It could be argued that condemning Russia’s policies while maintaining a close relationship with the agency that carries our astronauts to the ISS would be a sign of weakness. But in all fairness, we put ourselves in a position of weakness. If we appear to be at a disadvantage, it’s because we are. Given that Russia controls access to the International Space Station, cutting our ties with them is a risky move, but an interestingly timed one.
Mr. Bolden must have known in last week’s testimony that this decision was on the table. Given this, it seems curious that he made the extraordinary statement that he would recommend canceling SLS should relations with Russia deteriorate—and then a week later NASA takes the initiative in escalating the deterioration of those relations. It is tempting to think that Bolden—and President Obama—might be deliberately hastening the end of SLS.
NASA issued a statement about the suspension of communication with Russia which rings hollow in light of the events of the past four years:
“Given Russia’s ongoing violation of Ukraine’s sovereignty and territorial integrity, NASA is suspending the majority of its ongoing engagements with the Russian Federation. NASA and Roscosmos will, however, continue to work together to maintain safe and continuous operation of the International Space Station. NASA is laser focused on a plan to return human spaceflight launches to American soil, and end our reliance on Russia to get into space. This has been a top priority of the Obama Administration’s for the past five years, and had our plan been fully funded, we would have returned American human spaceflight launches – and the jobs they support – back to the United States next year. With the reduced level of funding approved by Congress, we’re now looking at launching from U.S. soil in 2017. The choice here is between fully funding the plan to bring space launches back to America or continuing to send millions of dollars to the Russians. It’s that simple. The Obama Administration chooses to invest in America–and we are hopeful that Congress will do the same.”
Given that it was Obama who canceled the Constellation Program at the eleventh hour while still moving ahead with the retirement of the space shuttle in 2011, indefinitely delaying U.S. access to space, the above statement seems rather disingenuous – at best. That’s not to absolve Congress of its failure to adequately fund Constellation or the new program (whatever that is), but for the regime of Bolden and Obama to posture a pro-space stance after such destructive mismanagement and lack of leadership is simply insulting. Obama’s and Bolden’s actions belie their words.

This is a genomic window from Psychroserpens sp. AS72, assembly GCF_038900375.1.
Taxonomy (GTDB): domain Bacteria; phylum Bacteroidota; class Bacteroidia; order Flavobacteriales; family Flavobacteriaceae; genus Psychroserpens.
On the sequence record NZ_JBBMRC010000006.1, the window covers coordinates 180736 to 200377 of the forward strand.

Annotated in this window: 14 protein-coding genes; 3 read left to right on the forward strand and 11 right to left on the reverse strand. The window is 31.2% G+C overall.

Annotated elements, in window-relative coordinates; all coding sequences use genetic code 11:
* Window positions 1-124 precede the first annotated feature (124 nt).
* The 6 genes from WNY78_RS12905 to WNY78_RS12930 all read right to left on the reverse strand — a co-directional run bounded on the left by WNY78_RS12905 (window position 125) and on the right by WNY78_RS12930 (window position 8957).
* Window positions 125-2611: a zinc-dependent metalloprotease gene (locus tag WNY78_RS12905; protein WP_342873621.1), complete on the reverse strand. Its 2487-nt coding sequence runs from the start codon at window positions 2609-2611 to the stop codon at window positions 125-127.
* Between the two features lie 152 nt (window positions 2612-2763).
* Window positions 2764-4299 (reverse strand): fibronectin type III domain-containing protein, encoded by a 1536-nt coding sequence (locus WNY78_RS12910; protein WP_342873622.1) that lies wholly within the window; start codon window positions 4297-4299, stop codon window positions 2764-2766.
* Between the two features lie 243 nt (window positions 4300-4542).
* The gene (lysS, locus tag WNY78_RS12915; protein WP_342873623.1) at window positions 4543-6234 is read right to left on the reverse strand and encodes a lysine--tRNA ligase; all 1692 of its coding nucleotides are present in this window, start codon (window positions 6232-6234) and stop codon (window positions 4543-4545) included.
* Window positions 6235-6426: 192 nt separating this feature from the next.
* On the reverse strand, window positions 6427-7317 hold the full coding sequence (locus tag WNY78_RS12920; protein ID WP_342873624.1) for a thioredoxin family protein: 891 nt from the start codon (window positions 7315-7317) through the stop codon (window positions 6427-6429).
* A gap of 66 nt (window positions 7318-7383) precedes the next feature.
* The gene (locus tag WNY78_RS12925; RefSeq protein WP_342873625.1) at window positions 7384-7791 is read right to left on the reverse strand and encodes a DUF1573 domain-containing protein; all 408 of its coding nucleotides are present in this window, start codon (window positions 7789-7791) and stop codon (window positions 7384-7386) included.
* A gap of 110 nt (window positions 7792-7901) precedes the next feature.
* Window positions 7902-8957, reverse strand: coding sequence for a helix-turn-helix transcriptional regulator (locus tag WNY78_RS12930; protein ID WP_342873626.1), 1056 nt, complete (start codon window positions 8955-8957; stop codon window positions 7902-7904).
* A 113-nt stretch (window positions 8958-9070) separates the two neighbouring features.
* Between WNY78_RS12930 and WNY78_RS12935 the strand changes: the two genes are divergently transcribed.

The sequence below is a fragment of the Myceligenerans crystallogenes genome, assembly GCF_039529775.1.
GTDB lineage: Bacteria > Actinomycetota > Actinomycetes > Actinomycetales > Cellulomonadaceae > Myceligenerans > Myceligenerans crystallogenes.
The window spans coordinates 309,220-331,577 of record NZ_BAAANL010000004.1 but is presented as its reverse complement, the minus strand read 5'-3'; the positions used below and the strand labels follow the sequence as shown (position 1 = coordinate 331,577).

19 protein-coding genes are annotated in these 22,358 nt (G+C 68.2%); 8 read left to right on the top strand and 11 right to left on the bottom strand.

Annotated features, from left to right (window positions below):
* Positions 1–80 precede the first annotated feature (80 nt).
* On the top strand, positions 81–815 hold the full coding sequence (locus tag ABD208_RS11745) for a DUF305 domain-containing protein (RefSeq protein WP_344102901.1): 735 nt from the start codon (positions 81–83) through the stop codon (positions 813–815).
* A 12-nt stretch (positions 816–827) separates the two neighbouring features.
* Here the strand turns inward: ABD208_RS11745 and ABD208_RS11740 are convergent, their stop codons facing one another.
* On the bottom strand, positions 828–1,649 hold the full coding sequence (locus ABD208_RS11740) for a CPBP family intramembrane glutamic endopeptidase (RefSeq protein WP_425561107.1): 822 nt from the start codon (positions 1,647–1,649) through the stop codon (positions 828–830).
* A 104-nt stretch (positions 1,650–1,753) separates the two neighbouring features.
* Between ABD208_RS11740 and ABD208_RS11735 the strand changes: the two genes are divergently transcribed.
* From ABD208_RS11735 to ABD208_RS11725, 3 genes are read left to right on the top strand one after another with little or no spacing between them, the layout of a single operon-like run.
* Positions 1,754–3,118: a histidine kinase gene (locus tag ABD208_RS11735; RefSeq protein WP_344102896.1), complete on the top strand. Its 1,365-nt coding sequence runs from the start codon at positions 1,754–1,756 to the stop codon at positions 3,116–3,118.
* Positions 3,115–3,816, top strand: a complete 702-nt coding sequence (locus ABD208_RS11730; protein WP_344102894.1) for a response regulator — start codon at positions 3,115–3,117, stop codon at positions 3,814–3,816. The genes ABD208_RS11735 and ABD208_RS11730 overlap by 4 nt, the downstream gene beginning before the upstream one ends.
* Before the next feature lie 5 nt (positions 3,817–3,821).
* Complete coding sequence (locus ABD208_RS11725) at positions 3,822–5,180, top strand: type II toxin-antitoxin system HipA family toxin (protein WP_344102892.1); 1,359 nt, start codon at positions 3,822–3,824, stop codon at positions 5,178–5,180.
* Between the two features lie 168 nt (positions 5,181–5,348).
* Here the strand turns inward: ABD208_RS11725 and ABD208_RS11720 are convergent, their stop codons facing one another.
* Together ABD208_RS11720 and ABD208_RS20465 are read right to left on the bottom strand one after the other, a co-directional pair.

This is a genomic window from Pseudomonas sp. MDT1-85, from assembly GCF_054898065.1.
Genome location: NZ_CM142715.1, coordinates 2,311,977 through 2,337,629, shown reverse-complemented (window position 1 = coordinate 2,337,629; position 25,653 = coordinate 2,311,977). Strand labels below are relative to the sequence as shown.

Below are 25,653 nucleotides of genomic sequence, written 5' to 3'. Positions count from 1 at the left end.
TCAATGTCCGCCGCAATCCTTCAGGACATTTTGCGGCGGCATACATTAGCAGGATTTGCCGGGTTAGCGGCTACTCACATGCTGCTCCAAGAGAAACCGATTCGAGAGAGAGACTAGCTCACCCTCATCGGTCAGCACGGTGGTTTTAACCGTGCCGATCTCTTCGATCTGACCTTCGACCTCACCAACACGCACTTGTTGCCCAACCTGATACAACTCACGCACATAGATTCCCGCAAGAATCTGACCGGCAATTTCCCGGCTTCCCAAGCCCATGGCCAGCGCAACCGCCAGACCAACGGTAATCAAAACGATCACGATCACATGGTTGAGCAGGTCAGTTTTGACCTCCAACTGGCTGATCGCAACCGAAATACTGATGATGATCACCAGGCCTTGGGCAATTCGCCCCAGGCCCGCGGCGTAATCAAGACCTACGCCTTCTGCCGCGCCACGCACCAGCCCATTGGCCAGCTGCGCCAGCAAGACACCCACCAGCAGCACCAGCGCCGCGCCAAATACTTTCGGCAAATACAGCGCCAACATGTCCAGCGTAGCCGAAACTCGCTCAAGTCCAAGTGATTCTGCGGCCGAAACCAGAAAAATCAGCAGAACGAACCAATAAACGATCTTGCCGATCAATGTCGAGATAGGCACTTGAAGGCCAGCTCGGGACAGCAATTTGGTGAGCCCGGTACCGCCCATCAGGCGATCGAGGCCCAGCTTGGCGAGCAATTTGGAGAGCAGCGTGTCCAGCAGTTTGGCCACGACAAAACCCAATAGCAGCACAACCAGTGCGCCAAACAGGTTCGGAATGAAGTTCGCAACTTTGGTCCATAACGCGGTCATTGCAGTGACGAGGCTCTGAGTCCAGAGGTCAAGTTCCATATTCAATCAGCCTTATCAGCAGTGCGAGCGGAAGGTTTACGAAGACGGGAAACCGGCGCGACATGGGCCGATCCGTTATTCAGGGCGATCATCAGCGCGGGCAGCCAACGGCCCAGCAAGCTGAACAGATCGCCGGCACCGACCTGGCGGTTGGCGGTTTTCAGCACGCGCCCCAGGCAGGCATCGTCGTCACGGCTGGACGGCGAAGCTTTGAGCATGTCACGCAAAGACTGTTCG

The sudden cancellation of the Constellation Program, the failure to replace Constellation with a viable alternative, the failure to make a public case for the new program, the failure to fight Congress for the necessary funds to launch American astronauts from U.S. soil as soon as possible, all speak to an agenda that does not prioritize NASA’s return to flight – in the slightest. Why would Bolden, a former astronaut, wish to do that? Firstly, perhaps as a Marine, he feels obligated to obey his commander-in-chief, and President Obama, for whatever reason, is dead-set on privatizing manned spaceflight. Secondly, perhaps Bolden honestly believes private companies are ready to take over manned spaceflight—a discussion for another time. Bolden’s suggestion to cancel SLS, followed quickly by NASA’s decision to cut ties with Russia, paints a picture of a concerted effort to use the international crisis to fulfill a politically-risky agenda: the end of U.S. manned spaceflight.
It’s perfectly possible, of course, that there is no plan to cancel SLS, that NASA’s current action is merely an extension of the current U.S. national policy or lack thereof, and that Bolden simply made a foolish comment while testifying. But those who are interested in America’s future as a space faring nation should pay very close attention to space policy decisions in the weeks and months ahead.
The views expressed in this commentary – are solely those of the author and do not necessarily reflect those of The SpaceFlight Group
Collin R. Skocik has been captivated by space flight since the maiden flight of space shuttle Columbia in April of 1981. He frequently attends events hosted by the Astronaut Scholarship Foundation, and has met many astronauts in his experiences at Kennedy Space Center. He is a prolific author of science fiction as well as science and space-related articles. In addition to the Voyage Into the Unknown series, he has also written the short story collection The Future Lives!, the science fiction novel Dreams of the Stars, and the disaster novel The Sunburst Fire. His first print sale was Asteroid Eternia in Encounters magazine. When he is not writing, he provides closed-captioning for the hearing impaired. He lives in Atlantic Beach, Florida.